Increasingly, mammograms are making women sick, in more ways than one, according to a NaturalNews article published May 28. According to the article, “One of the latest studies published in the New England Journal of Medicine (NEJM), for instance, analyzed more than 30 years’ worth of data on mammography and found that nearly 1.5 million women have been needlessly treated for cancers that were not at all harmful or that technically did not even exist.”
The study, led by oncologist Dr. Archie Bleyer, of the Oregon Health and Science University Knight Cancer Institute, comprehensively examined data compiled on mammography since their first widespread use in the 1970s. While there is no doubt that mammograms have helped some women detect early cancers, a vastly greater number of women have undergone the psychological and physical trauma of unnecessary surgeries, chemotherapy, radiation treatment and hormone therapy.
The compression of women’s breasts when undergoing a mammogram has been known to release contained cancer cells into circulation, increasing the threat of spreading malignancy, according to Dr. David Jockers, in a NaturalNews article entitled Be aware of the dangers of mammography.
Also of concern is the amount of cancer causing ionizing radiation that women who have annual mammograms receive. The newer 3D mammogram technology, called 3D tomosynthesis, actually causes the amount of radiation women are exposed to double.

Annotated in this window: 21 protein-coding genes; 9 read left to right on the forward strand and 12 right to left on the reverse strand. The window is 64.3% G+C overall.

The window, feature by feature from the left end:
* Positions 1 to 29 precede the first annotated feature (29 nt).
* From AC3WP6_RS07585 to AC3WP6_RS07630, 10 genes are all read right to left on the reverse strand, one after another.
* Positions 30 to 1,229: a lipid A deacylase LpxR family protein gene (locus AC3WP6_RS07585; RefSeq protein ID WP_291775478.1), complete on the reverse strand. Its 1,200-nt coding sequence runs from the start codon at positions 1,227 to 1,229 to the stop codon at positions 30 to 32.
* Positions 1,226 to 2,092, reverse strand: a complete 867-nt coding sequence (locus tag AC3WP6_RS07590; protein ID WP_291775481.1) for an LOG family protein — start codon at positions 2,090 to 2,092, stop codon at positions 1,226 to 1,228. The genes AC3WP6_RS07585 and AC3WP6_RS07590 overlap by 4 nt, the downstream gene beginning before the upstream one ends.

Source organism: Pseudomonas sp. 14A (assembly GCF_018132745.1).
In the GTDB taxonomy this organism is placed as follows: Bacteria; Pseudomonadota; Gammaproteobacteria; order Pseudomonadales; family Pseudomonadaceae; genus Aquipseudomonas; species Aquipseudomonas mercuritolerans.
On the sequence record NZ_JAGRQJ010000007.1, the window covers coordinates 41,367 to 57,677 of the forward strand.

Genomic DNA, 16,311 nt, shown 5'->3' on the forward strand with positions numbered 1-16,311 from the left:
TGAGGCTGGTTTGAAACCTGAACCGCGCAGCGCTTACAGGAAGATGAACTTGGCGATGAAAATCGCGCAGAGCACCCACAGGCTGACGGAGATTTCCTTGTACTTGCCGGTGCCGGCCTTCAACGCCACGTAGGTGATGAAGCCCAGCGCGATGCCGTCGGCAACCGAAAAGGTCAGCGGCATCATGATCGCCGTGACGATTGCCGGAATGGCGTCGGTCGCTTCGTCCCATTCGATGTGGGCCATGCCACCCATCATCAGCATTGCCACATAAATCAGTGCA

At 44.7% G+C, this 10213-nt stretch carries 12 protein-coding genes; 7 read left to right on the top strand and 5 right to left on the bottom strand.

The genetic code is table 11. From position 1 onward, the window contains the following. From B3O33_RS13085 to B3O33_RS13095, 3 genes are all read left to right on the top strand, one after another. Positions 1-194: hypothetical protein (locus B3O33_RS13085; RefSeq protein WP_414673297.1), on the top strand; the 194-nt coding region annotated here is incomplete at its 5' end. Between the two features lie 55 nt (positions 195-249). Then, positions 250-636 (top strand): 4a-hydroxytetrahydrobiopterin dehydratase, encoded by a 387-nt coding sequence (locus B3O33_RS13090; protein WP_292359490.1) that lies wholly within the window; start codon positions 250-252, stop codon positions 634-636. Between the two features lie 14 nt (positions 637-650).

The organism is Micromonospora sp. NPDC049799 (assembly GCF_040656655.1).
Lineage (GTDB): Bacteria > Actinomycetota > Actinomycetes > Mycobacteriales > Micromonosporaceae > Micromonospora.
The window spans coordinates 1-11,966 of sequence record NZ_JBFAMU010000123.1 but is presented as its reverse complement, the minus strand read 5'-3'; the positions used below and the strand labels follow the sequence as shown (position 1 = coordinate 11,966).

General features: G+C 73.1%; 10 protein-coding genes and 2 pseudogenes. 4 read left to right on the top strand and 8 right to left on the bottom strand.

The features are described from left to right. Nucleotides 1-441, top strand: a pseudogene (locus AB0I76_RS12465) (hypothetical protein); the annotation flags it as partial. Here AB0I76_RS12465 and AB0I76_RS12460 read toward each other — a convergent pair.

In his ground breaking book, Mammography Screening: Truth, Lies and Controversy Dr. Peter C. Gotzsche says, “The most effective way to decrease women’s risk of becoming a breast cancer patient is to avoid attending screening. Mammography screening is one of the greatest controversies in healthcare, and the extent to which some scientists have sacriﬁced sound scientiﬁc principles in order to arrive at politically acceptable results in their research is extraordinary.
In contrast, neutral observers increasingly ﬁnd that the beneﬁt has been much oversold and that the harms are much greater than previously believed.”
The emotional toll the recipient of a false positive diagnosis undergoes is alone enough to trigger and/or accelerate illness in the body. There is significant stress associated with the receipt of a cancer diagnosis, biopsy, financial costs, etc.
These concerns and others are causing many women to forego mammograms all together, or to have them less frequently. Some women are opting for less dangerous screening methods such as ultra-sound, which some studies show to be as capable as mammograms at detecting breast cancers without any of the associated risks.